The University Center for Social and Urban Research has selected Randall Walsh, a professor in the Department of Economics, and Jessica C. Levenson, assistant professor of Psychiatry and Pediatrics, for the Steven D. Manners Faculty Development Awards.
The awards are for promising research projects in the social, behavioral, and policy sciences on campus. They honor the memory of Steve Manners, a sociologist who began working at the center in 1974 and served as its assistant director from 1989 until his death in September 2000. His research and service to the center and the University community were dedicated to improving social conditions in the urban environment.
UCSUR made the first Manners Awards in 2001, and this year is awarding two research development grants to support pilot research with scientific merit and a strong likelihood that the project will lead to subsequent external, peer-reviewed funding.
Walsh’s project is on “The Long-Term Evolution of Inequality: Poverty, Pollution and Human Capital.” This project takes a historical perspective on the long-run impacts of economic development in the city of Pittsburgh from 1910-2010. It triangulates on the relationships among race, ethnicity, income and pollution as they evolved over the period, including the long-term effect of pollution exposure on economic outcomes via human capital formation.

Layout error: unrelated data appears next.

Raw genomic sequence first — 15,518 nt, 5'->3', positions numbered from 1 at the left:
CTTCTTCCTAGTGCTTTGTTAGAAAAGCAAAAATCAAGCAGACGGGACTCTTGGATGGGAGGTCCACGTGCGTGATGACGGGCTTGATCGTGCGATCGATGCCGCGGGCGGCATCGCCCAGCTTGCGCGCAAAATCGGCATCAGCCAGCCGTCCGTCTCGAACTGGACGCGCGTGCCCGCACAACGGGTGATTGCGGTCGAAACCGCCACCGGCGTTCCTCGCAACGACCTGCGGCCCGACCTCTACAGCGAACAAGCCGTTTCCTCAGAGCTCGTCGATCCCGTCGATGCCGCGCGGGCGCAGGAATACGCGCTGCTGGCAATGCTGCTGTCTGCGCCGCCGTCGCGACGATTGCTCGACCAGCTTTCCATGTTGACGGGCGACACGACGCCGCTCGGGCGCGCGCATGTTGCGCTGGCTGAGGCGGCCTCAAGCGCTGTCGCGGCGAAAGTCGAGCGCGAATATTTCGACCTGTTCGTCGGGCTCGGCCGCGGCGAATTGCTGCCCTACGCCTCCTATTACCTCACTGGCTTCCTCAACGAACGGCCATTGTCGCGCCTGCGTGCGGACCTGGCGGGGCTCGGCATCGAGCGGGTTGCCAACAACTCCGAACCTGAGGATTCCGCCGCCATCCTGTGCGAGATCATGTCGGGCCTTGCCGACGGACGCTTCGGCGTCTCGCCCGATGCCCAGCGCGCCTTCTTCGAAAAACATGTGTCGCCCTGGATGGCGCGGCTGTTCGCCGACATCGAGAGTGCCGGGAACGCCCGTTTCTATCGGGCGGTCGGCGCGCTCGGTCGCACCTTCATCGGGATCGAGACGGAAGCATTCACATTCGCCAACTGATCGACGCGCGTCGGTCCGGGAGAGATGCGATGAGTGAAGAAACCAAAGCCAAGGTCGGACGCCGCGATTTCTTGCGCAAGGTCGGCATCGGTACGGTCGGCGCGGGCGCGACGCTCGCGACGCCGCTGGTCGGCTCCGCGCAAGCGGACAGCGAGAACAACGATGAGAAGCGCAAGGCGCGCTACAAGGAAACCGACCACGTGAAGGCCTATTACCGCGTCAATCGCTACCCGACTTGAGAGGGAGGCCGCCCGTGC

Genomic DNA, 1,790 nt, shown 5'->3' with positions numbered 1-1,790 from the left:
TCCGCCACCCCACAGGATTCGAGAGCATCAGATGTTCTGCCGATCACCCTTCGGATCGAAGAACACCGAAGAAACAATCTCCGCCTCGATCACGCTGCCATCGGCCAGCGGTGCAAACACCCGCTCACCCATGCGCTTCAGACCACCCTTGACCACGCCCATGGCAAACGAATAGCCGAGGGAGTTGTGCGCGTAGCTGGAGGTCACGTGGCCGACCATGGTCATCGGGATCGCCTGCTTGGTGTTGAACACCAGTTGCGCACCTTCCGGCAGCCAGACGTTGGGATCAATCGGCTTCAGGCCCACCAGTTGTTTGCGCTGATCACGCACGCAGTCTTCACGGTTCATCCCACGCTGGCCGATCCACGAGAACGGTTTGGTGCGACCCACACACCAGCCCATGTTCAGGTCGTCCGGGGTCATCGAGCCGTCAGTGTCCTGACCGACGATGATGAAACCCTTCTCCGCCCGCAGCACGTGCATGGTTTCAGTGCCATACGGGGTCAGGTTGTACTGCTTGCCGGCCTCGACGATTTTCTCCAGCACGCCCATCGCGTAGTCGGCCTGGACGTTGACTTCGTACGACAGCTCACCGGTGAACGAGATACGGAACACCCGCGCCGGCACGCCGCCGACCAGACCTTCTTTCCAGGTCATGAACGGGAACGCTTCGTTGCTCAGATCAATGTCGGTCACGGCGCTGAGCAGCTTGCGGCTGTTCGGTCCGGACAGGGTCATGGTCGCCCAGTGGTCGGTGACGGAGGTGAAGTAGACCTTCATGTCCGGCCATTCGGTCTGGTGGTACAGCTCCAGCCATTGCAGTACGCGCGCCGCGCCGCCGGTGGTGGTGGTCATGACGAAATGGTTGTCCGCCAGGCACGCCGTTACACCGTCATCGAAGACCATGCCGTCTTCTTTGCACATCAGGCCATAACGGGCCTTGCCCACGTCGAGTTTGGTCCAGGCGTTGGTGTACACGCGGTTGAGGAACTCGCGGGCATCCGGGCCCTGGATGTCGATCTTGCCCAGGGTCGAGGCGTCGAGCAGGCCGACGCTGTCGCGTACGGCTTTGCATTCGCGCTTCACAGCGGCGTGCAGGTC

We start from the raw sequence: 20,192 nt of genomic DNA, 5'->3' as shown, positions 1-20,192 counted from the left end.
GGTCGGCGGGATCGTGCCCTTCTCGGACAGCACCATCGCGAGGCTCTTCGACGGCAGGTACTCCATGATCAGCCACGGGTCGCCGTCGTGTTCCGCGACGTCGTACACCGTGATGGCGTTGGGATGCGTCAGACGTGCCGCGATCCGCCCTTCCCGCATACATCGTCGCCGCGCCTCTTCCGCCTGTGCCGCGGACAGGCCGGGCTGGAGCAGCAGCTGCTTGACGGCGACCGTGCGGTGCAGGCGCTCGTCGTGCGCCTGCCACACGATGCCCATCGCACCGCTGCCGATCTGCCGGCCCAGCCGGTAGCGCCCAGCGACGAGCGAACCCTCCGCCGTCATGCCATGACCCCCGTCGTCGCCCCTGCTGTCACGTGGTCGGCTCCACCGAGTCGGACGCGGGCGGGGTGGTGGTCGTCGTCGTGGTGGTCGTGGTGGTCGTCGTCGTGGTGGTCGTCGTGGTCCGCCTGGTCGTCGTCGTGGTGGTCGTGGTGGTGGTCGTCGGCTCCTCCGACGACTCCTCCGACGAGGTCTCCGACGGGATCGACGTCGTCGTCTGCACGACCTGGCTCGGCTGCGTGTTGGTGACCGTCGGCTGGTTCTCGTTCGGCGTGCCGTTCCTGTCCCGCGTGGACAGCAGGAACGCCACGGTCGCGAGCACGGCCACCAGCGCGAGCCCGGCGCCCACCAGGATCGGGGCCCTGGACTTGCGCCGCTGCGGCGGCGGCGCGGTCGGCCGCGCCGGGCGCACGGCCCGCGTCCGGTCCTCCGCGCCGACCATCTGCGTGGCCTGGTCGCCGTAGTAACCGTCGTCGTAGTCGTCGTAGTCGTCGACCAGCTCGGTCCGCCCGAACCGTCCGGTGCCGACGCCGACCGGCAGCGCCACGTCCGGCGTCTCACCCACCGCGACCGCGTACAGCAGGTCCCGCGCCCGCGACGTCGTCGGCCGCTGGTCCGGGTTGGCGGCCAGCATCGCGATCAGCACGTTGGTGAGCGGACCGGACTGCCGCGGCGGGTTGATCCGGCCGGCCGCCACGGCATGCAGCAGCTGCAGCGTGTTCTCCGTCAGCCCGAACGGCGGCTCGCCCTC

Levenson’s research is on “A School-Based Sleep Intervention Program for Adolescents with Absenteeism.” The project developed a school-based sleep promotion program for adolescents with absenteeism, delivered individually by school staff in the school setting, which relies on evidence-based strategies for improving sleep. The research team recently completed a small open trial of this program, which showed initial acceptability, feasibility, and impact on sleep. They are conducting a follow-up assessment with the youth who participated in open trial to examine: whether improvements in sleep duration and variability were sustained one year later; and whether post-intervention sleep patterns, and changes in sleep during the open trial, predict sleep, academic performance, attendance and psychosocial functioning at one-year follow-up.